Appellant, Jonathan Bradford Dunn, was indicted by the Bedford County Grand Jury for one count of theft of property valued at more than $1,000 but less than $10,000, and one count of filing a false report. After a jury trial, Appellant was convicted on both counts as stated in the indictment. The trial court sentenced Appellant to three years as a Range II multiple offender for theft of property and six years as a Range II multiple offender for filing a false report. The sentences were ordered to run consecutively to each other and to the sentence in Bedford County Case Number 15560. After the denial of a motion for new trial, Appellant initiated the appeal herein, presenting the following issues for our review: (1) whether the evidence was sufficient to support the conviction for filing a false report; and (2) whether the sentence imposed by the trial court was excessive. We determine that the evidence is sufficient to support the conviction and that the trial court properly sentenced Appellant. Consequently, we affirm the judgment of the trial court.


Court: TCCA


Matthew R. Armour, Somerville, Tennessee, for the appellant, Aquellis Quintez Tucker.

Robert E. Cooper, Jr., Attorney General and Reporter; Deshea Dulany, Assistant Attorney General; D. Michael Dunavant, District Attorney General; Joe L. VanDyke, Assistant District Attorney General, for the appellee, State of Tennessee.


A Hardeman County jury convicted the defendant, Aquellis Quintez Tucker, of one count of first degree felony murder, one count of first degree premeditated murder, one count of attempted first degree murder, one count of aggravated assault, and one count of especially aggravated burglary. The trial court merged the two first degree murder convictions, and it also merged the defendant's attempted first degree murder and aggravated assault convictions. The trial court sentenced the defendant to life in prison on the first degree murder conviction, fifteen years on the attempted first degree murder conviction, and eight years on the especially aggravated burglary conviction, with all sentences to be served concurrently. The defendant appeals, asserting that the evidence produced at trial was insufficient to support his convictions. After reviewing the record, we conclude that no error exists with respect to the defendant's allegations. However, we further conclude that the defendant's especially aggravated burglary conviction was precluded by statute. Accordingly, we modify that conviction to one for aggravated burglary and remand the case to the trial court for sentencing on that offense.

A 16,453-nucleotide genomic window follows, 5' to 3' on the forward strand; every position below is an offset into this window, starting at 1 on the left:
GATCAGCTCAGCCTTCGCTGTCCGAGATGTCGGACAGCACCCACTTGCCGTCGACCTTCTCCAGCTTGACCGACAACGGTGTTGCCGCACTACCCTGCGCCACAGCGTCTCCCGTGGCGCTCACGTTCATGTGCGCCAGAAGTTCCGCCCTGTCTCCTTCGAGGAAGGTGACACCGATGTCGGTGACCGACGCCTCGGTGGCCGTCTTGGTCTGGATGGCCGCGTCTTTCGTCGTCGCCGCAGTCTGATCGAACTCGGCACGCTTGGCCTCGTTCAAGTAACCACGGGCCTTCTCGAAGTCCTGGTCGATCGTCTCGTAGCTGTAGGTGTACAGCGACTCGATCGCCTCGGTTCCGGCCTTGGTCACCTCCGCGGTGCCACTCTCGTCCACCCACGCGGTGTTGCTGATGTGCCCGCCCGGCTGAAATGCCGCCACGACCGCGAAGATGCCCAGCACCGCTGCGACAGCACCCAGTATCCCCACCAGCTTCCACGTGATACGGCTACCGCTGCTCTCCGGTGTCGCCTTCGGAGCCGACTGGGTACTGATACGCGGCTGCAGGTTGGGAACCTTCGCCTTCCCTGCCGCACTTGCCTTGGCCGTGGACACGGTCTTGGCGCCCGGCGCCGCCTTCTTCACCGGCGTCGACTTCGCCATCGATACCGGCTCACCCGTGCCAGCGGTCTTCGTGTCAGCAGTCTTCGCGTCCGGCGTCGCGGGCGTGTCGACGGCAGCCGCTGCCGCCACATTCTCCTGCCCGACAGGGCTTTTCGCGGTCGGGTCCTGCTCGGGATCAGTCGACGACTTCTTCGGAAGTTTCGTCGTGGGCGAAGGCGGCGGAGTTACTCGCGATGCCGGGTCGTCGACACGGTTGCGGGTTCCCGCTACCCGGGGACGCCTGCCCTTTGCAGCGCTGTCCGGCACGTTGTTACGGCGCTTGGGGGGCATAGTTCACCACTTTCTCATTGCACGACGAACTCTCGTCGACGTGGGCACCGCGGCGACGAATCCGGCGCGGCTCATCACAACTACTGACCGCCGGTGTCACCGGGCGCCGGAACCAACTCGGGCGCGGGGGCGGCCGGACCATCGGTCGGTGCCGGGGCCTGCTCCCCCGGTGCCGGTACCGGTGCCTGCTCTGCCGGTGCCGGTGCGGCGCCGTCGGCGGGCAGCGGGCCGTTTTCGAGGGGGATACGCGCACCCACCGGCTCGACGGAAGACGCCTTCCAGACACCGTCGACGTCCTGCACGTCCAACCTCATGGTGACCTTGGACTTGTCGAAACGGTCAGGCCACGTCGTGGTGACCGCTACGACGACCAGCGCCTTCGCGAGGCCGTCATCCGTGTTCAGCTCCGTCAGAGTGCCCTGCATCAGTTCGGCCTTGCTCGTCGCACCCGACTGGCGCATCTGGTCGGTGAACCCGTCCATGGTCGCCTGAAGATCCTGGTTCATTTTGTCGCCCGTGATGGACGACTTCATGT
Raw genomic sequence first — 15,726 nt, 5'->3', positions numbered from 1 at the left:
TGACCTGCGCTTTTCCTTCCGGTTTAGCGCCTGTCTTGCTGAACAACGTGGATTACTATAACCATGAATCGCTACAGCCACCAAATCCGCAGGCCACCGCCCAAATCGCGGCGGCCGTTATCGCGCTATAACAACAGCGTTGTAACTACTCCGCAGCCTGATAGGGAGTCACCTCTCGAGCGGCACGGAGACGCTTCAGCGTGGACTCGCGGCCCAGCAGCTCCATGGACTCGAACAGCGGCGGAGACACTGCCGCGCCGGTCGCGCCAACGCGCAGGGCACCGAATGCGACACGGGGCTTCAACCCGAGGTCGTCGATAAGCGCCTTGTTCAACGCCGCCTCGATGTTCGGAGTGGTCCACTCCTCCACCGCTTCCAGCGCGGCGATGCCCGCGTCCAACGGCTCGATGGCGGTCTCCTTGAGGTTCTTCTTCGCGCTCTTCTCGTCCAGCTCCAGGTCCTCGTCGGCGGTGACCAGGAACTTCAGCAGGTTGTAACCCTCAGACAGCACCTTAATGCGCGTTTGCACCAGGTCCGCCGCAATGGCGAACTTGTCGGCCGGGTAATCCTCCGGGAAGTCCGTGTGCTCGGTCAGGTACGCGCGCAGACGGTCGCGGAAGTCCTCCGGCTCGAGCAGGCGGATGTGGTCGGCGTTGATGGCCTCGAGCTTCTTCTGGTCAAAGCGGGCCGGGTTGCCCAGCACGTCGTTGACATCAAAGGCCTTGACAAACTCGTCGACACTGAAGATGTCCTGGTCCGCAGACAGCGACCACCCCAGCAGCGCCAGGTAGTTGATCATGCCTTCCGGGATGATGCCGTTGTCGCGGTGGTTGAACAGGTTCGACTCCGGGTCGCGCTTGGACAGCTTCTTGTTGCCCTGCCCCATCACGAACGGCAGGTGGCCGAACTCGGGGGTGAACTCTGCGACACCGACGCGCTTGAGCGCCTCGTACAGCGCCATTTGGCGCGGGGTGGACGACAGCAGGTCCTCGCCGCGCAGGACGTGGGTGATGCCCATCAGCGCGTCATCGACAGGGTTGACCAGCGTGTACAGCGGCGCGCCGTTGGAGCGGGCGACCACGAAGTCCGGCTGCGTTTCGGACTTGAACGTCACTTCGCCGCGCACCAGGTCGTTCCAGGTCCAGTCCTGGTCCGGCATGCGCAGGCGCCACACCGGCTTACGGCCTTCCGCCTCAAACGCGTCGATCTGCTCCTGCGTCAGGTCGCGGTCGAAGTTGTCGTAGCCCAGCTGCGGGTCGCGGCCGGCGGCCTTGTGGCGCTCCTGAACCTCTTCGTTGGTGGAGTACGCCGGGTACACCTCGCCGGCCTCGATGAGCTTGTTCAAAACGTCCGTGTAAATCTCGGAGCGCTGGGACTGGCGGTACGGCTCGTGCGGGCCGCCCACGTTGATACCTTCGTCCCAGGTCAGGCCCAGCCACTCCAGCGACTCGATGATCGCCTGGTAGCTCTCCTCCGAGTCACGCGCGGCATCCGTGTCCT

Legal News
Disciplinary Actions
TBA Member Services

Legal News
Retired Chief Justice Birch faints, rallies
Retired Tennessee Supreme Court Chief Justice Adolpho Birch collapsed today while speaking at a public dedication of Nashville's new city bus terminal. He recovered quickly though, and after resting for a minute finished his remarks.
Read about it in the Tennessean
Hooker's law license suspended
Special Judge Jon Kerry Blackwood suspended John Jay Hooker from the practice of law for 30 days after the Board of Professional Responsibility argued he had become a nuisance for filing repeated frivolous lawsuits. The 78-year-old has practiced law in Tennessee for 54 years. Hooker says he disagrees with the ruling and will ask the judge to reconsider.
Read more in the News Sentinel
Despite execution date, lethal injection questions remain
For the first time in almost a year a Tennessee inmate is scheduled for execution, but death penalty opponents say last year's ruling that the state's lethal injection protocol is unconstitutional stands in the way. Based on that decision, attorneys in the case planned to file a motion in federal court today opposing the execution of convicted murderer Steve Henley.
The Nashville City Paper reports
New DA reorganizes office